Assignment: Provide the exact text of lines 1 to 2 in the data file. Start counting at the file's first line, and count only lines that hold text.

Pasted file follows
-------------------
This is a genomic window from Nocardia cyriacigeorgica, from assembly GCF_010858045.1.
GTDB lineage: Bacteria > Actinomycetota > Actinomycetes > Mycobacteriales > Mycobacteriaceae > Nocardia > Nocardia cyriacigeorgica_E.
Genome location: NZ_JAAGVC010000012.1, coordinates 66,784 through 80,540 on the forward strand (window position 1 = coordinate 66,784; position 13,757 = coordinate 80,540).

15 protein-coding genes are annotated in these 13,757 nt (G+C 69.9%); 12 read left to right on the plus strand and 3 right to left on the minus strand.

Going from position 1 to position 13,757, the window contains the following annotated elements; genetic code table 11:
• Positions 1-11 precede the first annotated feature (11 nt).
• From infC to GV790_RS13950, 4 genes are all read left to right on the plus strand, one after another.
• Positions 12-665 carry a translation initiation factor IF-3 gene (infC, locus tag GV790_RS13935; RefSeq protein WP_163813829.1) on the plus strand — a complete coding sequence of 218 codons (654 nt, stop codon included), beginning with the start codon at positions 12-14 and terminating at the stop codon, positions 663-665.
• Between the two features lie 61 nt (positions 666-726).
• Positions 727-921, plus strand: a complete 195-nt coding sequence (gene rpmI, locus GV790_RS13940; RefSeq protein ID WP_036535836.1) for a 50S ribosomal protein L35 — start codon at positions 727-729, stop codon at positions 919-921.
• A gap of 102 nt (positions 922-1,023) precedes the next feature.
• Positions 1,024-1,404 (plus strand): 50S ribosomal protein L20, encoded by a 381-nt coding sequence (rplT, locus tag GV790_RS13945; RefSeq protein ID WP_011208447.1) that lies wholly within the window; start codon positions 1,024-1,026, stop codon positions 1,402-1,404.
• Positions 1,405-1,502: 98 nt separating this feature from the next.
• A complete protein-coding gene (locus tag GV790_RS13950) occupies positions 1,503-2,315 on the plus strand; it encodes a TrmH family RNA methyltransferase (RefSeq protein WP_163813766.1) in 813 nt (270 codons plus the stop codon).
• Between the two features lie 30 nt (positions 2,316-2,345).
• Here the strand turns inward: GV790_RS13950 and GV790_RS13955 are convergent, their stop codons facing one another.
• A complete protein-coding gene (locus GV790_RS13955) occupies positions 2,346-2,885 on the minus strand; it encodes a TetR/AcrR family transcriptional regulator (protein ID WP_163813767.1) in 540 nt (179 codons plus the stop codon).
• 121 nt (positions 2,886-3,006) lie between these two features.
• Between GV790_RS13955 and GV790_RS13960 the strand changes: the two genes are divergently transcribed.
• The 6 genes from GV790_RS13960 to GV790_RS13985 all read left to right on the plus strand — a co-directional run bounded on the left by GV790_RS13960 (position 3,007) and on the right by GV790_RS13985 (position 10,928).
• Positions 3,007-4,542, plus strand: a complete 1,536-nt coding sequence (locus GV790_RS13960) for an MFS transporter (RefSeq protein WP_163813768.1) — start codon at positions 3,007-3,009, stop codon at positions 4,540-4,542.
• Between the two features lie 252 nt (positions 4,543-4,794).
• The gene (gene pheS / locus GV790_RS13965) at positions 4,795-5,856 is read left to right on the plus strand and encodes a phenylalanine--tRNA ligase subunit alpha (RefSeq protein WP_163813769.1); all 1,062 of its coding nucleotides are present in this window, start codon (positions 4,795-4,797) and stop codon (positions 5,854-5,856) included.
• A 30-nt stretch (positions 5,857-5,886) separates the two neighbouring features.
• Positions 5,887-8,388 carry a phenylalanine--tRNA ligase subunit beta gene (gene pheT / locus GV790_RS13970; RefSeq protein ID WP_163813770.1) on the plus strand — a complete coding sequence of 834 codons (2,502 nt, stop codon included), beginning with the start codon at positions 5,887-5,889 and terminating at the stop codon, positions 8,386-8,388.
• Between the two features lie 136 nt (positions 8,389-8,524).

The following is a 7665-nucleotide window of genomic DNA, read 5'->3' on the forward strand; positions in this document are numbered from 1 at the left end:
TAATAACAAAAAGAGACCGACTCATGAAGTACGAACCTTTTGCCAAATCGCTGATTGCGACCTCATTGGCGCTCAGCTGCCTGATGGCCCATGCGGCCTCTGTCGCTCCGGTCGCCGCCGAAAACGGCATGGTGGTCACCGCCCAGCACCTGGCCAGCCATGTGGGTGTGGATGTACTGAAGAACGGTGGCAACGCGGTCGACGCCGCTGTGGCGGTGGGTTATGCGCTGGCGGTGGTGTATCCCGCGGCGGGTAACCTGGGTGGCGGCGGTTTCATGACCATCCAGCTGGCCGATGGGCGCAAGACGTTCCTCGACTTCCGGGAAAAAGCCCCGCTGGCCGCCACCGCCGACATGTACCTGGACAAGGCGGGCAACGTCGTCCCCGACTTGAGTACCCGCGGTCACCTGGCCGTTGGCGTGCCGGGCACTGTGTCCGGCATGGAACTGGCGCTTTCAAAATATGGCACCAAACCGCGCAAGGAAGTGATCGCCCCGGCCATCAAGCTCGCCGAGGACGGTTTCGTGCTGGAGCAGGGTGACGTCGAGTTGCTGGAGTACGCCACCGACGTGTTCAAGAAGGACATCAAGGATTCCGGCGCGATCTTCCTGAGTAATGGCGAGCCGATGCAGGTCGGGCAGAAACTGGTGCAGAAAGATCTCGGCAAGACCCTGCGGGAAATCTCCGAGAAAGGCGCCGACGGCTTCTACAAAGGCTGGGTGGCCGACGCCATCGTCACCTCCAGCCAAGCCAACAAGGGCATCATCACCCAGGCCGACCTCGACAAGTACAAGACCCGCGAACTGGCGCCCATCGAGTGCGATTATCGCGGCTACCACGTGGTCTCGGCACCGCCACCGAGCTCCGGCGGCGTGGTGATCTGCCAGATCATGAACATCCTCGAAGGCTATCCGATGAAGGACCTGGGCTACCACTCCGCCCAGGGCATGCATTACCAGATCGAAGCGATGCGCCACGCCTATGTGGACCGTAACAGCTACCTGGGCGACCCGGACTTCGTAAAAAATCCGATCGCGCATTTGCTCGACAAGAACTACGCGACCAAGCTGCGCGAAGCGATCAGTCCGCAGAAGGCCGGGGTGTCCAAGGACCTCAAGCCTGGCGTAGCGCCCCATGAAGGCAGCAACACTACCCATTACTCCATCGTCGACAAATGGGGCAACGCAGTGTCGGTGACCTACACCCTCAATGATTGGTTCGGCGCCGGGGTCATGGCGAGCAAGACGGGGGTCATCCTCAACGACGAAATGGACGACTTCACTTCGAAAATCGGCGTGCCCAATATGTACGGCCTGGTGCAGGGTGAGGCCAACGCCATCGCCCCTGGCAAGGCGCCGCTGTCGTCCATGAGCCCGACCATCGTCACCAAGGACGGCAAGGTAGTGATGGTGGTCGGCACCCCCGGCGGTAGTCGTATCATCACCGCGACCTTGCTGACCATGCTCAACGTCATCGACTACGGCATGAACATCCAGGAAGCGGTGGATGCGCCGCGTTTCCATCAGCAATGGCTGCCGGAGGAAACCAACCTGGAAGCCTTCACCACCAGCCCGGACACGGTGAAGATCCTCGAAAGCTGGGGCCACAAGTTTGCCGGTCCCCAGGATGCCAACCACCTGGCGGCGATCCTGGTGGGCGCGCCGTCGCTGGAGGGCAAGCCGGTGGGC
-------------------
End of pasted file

This is a genomic window from Nocardia cyriacigeorgica, from assembly GCF_010858045.1.
GTDB lineage: Bacteria > Actinomycetota > Actinomycetes > Mycobacteriales > Mycobacteriaceae > Nocardia > Nocardia cyriacigeorgica_E.